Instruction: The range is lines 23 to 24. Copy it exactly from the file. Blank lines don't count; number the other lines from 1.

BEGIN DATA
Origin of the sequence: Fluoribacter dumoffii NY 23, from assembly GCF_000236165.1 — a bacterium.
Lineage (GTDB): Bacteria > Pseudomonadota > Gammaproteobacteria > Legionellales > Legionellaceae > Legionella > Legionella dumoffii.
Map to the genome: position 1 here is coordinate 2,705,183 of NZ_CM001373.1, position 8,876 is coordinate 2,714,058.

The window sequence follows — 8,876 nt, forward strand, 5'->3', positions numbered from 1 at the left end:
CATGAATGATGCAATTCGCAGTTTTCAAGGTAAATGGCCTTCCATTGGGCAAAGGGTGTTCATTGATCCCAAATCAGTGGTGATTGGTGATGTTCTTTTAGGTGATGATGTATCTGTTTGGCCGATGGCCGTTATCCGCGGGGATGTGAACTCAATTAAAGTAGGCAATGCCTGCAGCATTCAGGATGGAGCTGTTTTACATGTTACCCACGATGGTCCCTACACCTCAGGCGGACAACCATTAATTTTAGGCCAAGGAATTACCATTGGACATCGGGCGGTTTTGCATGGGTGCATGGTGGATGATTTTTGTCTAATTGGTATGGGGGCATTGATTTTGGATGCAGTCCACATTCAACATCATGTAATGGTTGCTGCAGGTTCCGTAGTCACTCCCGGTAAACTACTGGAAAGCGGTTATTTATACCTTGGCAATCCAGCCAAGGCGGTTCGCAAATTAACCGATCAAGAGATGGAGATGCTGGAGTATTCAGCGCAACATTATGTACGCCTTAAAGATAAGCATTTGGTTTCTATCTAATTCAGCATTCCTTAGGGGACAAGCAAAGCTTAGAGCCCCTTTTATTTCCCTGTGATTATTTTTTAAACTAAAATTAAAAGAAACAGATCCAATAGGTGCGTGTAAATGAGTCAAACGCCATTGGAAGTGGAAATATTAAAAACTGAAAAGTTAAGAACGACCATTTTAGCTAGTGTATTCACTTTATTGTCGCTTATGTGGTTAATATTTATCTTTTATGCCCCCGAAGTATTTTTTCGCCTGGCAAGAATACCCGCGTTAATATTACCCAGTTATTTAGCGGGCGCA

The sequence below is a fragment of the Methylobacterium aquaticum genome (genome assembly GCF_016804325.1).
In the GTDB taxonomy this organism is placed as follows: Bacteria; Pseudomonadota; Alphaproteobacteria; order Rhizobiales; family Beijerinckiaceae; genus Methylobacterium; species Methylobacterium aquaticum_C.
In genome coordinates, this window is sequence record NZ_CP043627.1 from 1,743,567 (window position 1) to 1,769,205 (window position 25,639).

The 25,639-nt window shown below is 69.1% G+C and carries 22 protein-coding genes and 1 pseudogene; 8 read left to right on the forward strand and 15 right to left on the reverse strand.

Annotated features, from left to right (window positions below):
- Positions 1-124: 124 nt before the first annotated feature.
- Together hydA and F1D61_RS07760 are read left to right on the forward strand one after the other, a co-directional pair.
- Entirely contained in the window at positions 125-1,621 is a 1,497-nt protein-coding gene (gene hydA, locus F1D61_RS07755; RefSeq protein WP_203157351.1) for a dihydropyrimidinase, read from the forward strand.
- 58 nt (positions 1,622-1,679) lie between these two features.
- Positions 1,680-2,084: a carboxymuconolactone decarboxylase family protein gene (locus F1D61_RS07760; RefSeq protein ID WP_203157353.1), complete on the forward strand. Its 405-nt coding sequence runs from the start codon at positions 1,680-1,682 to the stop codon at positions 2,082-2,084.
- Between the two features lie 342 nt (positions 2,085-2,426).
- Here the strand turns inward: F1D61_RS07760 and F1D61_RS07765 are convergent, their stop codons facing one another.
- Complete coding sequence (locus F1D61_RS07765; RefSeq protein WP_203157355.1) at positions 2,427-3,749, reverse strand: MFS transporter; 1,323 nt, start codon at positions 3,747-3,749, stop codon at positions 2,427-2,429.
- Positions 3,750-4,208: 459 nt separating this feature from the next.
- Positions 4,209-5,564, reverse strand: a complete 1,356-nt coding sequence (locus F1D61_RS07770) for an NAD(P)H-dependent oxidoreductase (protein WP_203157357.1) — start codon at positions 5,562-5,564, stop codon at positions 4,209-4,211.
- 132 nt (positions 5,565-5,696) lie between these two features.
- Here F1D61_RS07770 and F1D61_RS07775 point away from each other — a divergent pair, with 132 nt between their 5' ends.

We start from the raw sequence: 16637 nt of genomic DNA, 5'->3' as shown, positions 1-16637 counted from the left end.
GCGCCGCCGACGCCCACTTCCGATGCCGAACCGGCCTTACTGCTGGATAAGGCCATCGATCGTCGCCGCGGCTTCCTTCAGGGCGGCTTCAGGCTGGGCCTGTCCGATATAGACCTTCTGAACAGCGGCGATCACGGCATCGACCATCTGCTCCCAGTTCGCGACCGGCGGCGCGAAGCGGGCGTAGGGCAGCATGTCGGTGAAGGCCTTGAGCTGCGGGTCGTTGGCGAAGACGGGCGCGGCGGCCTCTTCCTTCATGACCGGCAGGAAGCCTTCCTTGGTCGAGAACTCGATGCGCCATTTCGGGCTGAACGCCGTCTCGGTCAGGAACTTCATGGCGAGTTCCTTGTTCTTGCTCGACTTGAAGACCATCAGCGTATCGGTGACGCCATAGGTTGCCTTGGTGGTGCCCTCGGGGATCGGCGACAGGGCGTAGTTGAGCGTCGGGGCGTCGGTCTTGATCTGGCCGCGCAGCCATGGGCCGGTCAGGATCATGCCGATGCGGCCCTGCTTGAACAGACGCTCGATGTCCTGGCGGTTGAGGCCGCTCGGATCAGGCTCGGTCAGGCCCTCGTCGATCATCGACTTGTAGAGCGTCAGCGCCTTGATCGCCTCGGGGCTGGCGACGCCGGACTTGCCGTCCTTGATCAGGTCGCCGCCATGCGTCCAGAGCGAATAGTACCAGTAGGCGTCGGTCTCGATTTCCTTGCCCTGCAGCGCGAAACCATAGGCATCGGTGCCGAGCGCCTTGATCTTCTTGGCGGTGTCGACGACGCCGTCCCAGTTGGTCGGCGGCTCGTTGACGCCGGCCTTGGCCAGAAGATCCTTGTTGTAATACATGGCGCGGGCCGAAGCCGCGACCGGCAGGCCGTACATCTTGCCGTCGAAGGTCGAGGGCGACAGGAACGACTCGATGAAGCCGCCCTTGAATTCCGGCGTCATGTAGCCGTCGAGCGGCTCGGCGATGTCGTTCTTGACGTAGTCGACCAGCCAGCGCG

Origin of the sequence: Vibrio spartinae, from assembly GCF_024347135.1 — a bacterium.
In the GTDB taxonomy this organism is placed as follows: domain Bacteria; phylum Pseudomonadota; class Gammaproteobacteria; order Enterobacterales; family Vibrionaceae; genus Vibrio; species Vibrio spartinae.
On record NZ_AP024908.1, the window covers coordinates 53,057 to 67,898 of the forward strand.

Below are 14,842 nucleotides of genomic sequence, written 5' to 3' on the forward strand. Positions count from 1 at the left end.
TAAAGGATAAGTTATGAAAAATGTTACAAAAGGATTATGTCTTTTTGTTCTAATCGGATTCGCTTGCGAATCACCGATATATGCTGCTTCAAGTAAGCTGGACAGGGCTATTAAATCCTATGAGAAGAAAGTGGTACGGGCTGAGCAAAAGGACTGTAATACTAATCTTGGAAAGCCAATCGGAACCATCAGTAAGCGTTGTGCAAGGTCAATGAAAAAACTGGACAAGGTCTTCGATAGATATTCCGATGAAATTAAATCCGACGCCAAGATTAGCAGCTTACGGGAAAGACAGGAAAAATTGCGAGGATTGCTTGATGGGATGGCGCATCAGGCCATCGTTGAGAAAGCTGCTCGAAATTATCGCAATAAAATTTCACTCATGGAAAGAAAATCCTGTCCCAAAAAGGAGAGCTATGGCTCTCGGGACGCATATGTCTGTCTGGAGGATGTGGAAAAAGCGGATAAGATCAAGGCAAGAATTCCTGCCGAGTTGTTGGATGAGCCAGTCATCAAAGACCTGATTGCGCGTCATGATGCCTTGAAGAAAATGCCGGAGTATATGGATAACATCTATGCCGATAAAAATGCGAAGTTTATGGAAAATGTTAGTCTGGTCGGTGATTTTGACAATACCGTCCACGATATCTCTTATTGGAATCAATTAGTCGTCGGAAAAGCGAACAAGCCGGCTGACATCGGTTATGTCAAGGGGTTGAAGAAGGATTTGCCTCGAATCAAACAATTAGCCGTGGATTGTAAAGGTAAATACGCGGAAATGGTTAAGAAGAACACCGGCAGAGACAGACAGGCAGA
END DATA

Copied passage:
We start from the raw sequence: 16637 nt of genomic DNA, 5'->3' as shown, positions 1-16637 counted from the left end.
GCGCCGCCGACGCCCACTTCCGATGCCGAACCGGCCTTACTGCTGGATAAGGCCATCGATCGTCGCCGCGGCTTCCTTCAGGGCGGCTTCAGGCTGGGCCTGTCCGATATAGACCTTCTGAACAGCGGCGATCACGGCATCGACCATCTGCTCCCAGTTCGCGACCGGCGGCGCGAAGCGGGCGTAGGGCAGCATGTCGGTGAAGGCCTTGAGCTGCGGGTCGTTGGCGAAGACGGGCGCGGCGGCCTCTTCCTTCATGACCGGCAGGAAGCCTTCCTTGGTCGAGAACTCGATGCGCCATTTCGGGCTGAACGCCGTCTCGGTCAGGAACTTCATGGCGAGTTCCTTGTTCTTGCTCGACTTGAAGACCATCAGCGTATCGGTGACGCCATAGGTTGCCTTGGTGGTGCCCTCGGGGATCGGCGACAGGGCGTAGTTGAGCGTCGGGGCGTCGGTCTTGATCTGGCCGCGCAGCCATGGGCCGGTCAGGATCATGCCGATGCGGCCCTGCTTGAACAGACGCTCGATGTCCTGGCGGTTGAGGCCGCTCGGATCAGGCTCGGTCAGGCCCTCGTCGATCATCGACTTGTAGAGCGTCAGCGCCTTGATCGCCTCGGGGCTGGCGACGCCGGACTTGCCGTCCTTGATCAGGTCGCCGCCATGCGTCCAGAGCGAATAGTACCAGTAGGCGTCGGTCTCGATTTCCTTGCCCTGCAGCGCGAAACCATAGGCATCGGTGCCGAGCGCCTTGATCTTCTTGGCGGTGTCGACGACGCCGTCCCAGTTGGTCGGCGGCTCGTTGACGCCGGCCTTGGCCAGAAGATCCTTGTTGTAATACATGGCGCGGGCCGAAGCCGCGACCGGCAGGCCGTACATCTTGCCGTCGAAGGTCGAGGGCGACAGGAACGACTCGATGAAGCCGCCCTTGAATTCCGGCGTCATGTAGCCGTCGAGCGGCTCGGCGATGTCGTTCTTGACGTAGTCGACCAGCCAGCGCG